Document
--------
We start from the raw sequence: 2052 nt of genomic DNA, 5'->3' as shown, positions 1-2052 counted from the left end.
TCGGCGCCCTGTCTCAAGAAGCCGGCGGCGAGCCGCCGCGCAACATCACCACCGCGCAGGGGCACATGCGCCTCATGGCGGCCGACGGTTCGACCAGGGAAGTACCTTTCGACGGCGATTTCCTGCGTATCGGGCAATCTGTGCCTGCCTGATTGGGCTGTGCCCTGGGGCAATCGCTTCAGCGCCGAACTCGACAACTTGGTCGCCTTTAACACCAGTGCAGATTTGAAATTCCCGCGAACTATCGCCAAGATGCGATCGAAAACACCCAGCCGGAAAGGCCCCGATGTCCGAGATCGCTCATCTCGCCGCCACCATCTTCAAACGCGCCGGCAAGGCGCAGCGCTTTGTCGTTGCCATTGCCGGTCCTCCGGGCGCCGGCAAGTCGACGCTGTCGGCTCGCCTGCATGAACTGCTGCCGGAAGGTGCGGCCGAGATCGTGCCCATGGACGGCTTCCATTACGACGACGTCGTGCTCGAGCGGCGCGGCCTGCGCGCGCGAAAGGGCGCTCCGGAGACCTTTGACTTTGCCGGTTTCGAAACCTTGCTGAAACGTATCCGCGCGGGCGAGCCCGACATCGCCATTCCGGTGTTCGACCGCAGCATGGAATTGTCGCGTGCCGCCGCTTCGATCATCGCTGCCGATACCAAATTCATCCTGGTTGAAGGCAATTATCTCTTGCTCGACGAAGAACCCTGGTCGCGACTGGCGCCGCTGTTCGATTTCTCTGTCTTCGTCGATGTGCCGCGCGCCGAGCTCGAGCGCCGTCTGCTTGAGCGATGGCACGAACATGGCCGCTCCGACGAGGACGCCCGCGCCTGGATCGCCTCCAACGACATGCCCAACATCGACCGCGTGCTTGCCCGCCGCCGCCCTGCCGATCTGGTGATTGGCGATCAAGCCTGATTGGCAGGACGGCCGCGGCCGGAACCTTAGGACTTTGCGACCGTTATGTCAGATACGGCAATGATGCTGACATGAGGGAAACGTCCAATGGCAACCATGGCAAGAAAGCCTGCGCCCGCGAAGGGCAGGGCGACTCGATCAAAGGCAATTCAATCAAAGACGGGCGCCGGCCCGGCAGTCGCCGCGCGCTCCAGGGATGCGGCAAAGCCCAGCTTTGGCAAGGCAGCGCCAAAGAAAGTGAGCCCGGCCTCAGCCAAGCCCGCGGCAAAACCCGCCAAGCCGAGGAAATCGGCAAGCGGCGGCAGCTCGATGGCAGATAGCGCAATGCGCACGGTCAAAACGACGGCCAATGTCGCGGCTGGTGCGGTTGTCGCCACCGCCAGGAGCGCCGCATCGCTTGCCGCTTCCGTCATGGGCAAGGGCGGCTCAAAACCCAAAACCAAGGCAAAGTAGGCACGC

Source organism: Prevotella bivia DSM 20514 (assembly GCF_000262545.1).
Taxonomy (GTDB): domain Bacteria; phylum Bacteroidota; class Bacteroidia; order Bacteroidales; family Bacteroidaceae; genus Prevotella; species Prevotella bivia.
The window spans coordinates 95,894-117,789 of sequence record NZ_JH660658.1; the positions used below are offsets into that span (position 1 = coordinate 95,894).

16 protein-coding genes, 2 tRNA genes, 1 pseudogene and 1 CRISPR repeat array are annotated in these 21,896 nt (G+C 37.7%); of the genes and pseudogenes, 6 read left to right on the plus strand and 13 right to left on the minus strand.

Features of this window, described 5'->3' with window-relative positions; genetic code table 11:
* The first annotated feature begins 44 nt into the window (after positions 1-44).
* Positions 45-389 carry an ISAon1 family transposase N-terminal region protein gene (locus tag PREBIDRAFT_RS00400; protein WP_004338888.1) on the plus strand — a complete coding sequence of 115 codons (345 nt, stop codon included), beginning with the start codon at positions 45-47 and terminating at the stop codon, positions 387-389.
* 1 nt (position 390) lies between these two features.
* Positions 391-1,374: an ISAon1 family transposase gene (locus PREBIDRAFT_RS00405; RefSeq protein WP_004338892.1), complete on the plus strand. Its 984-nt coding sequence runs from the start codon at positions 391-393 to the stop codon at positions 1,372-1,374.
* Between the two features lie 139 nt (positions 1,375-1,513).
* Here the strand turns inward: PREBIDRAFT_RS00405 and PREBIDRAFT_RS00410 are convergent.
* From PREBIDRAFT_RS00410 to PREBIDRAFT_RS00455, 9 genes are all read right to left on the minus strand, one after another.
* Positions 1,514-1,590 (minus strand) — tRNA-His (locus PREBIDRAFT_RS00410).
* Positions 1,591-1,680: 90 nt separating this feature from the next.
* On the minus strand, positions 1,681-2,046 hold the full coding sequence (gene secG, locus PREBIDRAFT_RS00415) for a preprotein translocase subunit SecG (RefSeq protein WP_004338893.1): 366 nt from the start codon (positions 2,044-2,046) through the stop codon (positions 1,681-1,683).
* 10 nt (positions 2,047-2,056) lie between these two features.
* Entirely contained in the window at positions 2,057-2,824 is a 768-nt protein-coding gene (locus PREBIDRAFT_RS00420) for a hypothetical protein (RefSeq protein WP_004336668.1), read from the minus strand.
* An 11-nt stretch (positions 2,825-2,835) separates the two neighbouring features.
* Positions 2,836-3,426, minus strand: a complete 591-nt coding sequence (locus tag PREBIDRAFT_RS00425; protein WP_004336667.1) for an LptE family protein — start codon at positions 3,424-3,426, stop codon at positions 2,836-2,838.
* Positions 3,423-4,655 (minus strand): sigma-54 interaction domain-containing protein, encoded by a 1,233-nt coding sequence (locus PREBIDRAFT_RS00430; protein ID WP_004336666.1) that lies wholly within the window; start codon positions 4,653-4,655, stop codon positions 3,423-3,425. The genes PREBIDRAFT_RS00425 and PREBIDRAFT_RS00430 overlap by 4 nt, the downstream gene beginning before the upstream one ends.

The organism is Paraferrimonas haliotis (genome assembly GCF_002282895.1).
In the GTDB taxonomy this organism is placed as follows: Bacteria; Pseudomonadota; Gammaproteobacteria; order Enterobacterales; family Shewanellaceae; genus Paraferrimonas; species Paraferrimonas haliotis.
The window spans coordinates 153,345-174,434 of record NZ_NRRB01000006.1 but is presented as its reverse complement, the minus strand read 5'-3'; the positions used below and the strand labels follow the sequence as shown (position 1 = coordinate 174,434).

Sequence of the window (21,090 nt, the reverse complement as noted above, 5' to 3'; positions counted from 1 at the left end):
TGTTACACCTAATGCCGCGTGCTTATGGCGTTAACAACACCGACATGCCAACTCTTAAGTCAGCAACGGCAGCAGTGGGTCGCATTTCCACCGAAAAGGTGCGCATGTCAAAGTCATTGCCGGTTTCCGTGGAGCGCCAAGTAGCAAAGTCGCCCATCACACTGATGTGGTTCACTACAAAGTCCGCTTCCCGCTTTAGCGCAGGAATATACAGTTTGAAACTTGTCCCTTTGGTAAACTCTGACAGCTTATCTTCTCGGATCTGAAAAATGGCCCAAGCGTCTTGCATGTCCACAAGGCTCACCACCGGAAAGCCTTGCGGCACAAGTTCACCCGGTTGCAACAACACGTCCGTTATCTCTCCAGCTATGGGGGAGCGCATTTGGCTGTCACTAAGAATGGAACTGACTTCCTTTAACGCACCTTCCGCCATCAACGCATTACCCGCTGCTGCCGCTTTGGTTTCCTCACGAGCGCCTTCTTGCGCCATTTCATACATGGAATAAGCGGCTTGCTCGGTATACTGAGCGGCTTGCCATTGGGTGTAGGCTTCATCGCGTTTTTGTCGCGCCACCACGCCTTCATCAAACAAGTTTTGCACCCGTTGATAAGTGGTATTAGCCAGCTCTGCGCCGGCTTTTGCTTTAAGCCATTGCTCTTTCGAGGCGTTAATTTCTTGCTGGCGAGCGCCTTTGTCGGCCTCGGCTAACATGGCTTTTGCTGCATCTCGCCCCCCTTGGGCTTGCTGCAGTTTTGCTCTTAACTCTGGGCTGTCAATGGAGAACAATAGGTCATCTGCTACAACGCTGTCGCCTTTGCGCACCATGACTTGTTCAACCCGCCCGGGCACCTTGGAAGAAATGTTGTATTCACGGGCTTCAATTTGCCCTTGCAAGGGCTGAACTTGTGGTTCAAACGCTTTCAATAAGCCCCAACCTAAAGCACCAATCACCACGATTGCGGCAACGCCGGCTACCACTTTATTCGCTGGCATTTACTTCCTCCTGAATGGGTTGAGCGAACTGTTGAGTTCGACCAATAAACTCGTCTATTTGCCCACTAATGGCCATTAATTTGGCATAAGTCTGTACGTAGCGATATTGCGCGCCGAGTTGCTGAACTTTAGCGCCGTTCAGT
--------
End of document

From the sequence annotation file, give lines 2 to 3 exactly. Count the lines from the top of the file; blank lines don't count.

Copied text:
TCGGCGCCCTGTCTCAAGAAGCCGGCGGCGAGCCGCCGCGCAACATCACCACCGCGCAGGGGCACATGCGCCTCATGGCGGCCGACGGTTCGACCAGGGAAGTACCTTTCGACGGCGATTTCCTGCGTATCGGGCAATCTGTGCCTGCCTGATTGGGCTGTGCCCTGGGGCAATCGCTTCAGCGCCGAACTCGACAACTTGGTCGCCTTTAACACCAGTGCAGATTTGAAATTCCCGCGAACTATCGCCAAGATGCGATCGAAAACACCCAGCCGGAAAGGCCCCGATGTCCGAGATCGCTCATCTCGCCGCCACCATCTTCAAACGCGCCGGCAAGGCGCAGCGCTTTGTCGTTGCCATTGCCGGTCCTCCGGGCGCCGGCAAGTCGACGCTGTCGGCTCGCCTGCATGAACTGCTGCCGGAAGGTGCGGCCGAGATCGTGCCCATGGACGGCTTCCATTACGACGACGTCGTGCTCGAGCGGCGCGGCCTGCGCGCGCGAAAGGGCGCTCCGGAGACCTTTGACTTTGCCGGTTTCGAAACCTTGCTGAAACGTATCCGCGCGGGCGAGCCCGACATCGCCATTCCGGTGTTCGACCGCAGCATGGAATTGTCGCGTGCCGCCGCTTCGATCATCGCTGCCGATACCAAATTCATCCTGGTTGAAGGCAATTATCTCTTGCTCGACGAAGAACCCTGGTCGCGACTGGCGCCGCTGTTCGATTTCTCTGTCTTCGTCGATGTGCCGCGCGCCGAGCTCGAGCGCCGTCTGCTTGAGCGATGGCACGAACATGGCCGCTCCGACGAGGACGCCCGCGCCTGGATCGCCTCCAACGACATGCCCAACATCGACCGCGTGCTTGCCCGCCGCCGCCCTGCCGATCTGGTGATTGGCGATCAAGCCTGATTGGCAGGACGGCCGCGGCCGGAACCTTAGGACTTTGCGACCGTTATGTCAGATACGGCAATGATGCTGACATGAGGGAAACGTCCAATGGCAACCATGGCAAGAAAGCCTGCGCCCGCGAAGGGCAGGGCGACTCGATCAAAGGCAATTCAATCAAAGACGGGCGCCGGCCCGGCAGTCGCCGCGCGCTCCAGGGATGCGGCAAAGCCCAGCTTTGGCAAGGCAGCGCCAAAGAAAGTGAGCCCGGCCTCAGCCAAGCCCGCGGCAAAACCCGCCAAGCCGAGGAAATCGGCAAGCGGCGGCAGCTCGATGGCAGATAGCGCAATGCGCACGGTCAAAACGACGGCCAATGTCGCGGCTGGTGCGGTTGTCGCCACCGCCAGGAGCGCCGCATCGCTTGCCGCTTCCGTCATGGGCAAGGGCGGCTCAAAACCCAAAACCAAGGCAAAGTAGGCACGC

Source organism: Prevotella bivia DSM 20514 (assembly GCF_000262545.1).